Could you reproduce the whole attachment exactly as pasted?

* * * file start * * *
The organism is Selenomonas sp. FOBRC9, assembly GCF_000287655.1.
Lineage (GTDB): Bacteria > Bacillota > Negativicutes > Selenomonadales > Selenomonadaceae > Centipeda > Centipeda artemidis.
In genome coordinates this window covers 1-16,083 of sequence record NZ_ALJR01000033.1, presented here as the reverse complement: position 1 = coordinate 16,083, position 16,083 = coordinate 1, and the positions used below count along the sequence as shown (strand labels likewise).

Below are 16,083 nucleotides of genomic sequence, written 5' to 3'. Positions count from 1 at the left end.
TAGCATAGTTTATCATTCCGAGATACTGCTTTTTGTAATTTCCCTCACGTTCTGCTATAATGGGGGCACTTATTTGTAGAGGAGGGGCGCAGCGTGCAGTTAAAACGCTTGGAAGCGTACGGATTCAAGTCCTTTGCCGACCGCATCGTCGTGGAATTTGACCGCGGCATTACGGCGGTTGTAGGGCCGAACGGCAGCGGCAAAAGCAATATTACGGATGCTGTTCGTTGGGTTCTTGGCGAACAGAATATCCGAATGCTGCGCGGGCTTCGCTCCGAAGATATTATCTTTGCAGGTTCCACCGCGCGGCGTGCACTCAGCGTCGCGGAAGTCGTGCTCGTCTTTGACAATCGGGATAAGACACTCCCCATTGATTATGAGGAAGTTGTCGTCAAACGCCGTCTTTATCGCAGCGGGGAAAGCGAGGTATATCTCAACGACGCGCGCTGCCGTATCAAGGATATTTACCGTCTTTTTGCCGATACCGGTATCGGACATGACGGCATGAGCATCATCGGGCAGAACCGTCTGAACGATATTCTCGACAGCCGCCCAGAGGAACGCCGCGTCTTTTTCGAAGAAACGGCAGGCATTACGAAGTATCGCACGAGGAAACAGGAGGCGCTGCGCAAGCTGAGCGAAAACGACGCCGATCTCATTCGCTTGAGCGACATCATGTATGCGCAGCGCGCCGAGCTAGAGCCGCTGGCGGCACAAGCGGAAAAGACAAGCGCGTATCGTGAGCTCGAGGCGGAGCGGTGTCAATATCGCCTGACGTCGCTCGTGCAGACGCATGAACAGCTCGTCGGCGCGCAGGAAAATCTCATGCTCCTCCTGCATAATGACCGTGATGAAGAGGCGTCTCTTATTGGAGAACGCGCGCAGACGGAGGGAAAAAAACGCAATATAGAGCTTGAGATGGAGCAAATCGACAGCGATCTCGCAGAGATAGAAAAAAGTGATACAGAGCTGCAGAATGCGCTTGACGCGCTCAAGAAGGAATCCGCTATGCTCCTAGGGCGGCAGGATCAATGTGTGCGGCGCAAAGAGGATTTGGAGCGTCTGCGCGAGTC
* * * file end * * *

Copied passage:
The organism is Selenomonas sp. FOBRC9, assembly GCF_000287655.1.
Lineage (GTDB): Bacteria > Bacillota > Negativicutes > Selenomonadales > Selenomonadaceae > Centipeda > Centipeda artemidis.
In genome coordinates this window covers 1-16,083 of sequence record NZ_ALJR01000033.1, presented here as the reverse complement: position 1 = coordinate 16,083, position 16,083 = coordinate 1, and the positions used below count along the sequence as shown (strand labels likewise).

Below are 16,083 nucleotides of genomic sequence, written 5' to 3'. Positions count from 1 at the left end.
TAGCATAGTTTATCATTCCGAGATACTGCTTTTTGTAATTTCCCTCACGTTCTGCTATAATGGGGGCACTTATTTGTAGAGGAGGGGCGCAGCGTGCAGTTAAAACGCTTGGAAGCGTACGGATTCAAGTCCTTTGCCGACCGCATCGTCGTGGAATTTGACCGCGGCATTACGGCGGTTGTAGGGCCGAACGGCAGCGGCAAAAGCAATATTACGGATGCTGTTCGTTGGGTTCTTGGCGAACAGAATATCCGAATGCTGCGCGGGCTTCGCTCCGAAGATATTATCTTTGCAGGTTCCACCGCGCGGCGTGCACTCAGCGTCGCGGAAGTCGTGCTCGTCTTTGACAATCGGGATAAGACACTCCCCATTGATTATGAGGAAGTTGTCGTCAAACGCCGTCTTTATCGCAGCGGGGAAAGCGAGGTATATCTCAACGACGCGCGCTGCCGTATCAAGGATATTTACCGTCTTTTTGCCGATACCGGTATCGGACATGACGGCATGAGCATCATCGGGCAGAACCGTCTGAACGATATTCTCGACAGCCGCCCAGAGGAACGCCGCGTCTTTTTCGAAGAAACGGCAGGCATTACGAAGTATCGCACGAGGAAACAGGAGGCGCTGCGCAAGCTGAGCGAAAACGACGCCGATCTCATTCGCTTGAGCGACATCATGTATGCGCAGCGCGCCGAGCTAGAGCCGCTGGCGGCACAAGCGGAAAAGACAAGCGCGTATCGTGAGCTCGAGGCGGAGCGGTGTCAATATCGCCTGACGTCGCTCGTGCAGACGCATGAACAGCTCGTCGGCGCGCAGGAAAATCTCATGCTCCTCCTGCATAATGACCGTGATGAAGAGGCGTCTCTTATTGGAGAACGCGCGCAGACGGAGGGAAAAAAACGCAATATAGAGCTTGAGATGGAGCAAATCGACAGCGATCTCGCAGAGATAGAAAAAAGTGATACAGAGCTGCAGAATGCGCTTGACGCGCTCAAGAAGGAATCCGCTATGCTCCTAGGGCGGCAGGATCAATGTGTGCGGCGCAAAGAGGATTTGGAGCGTCTGCGCGAGTC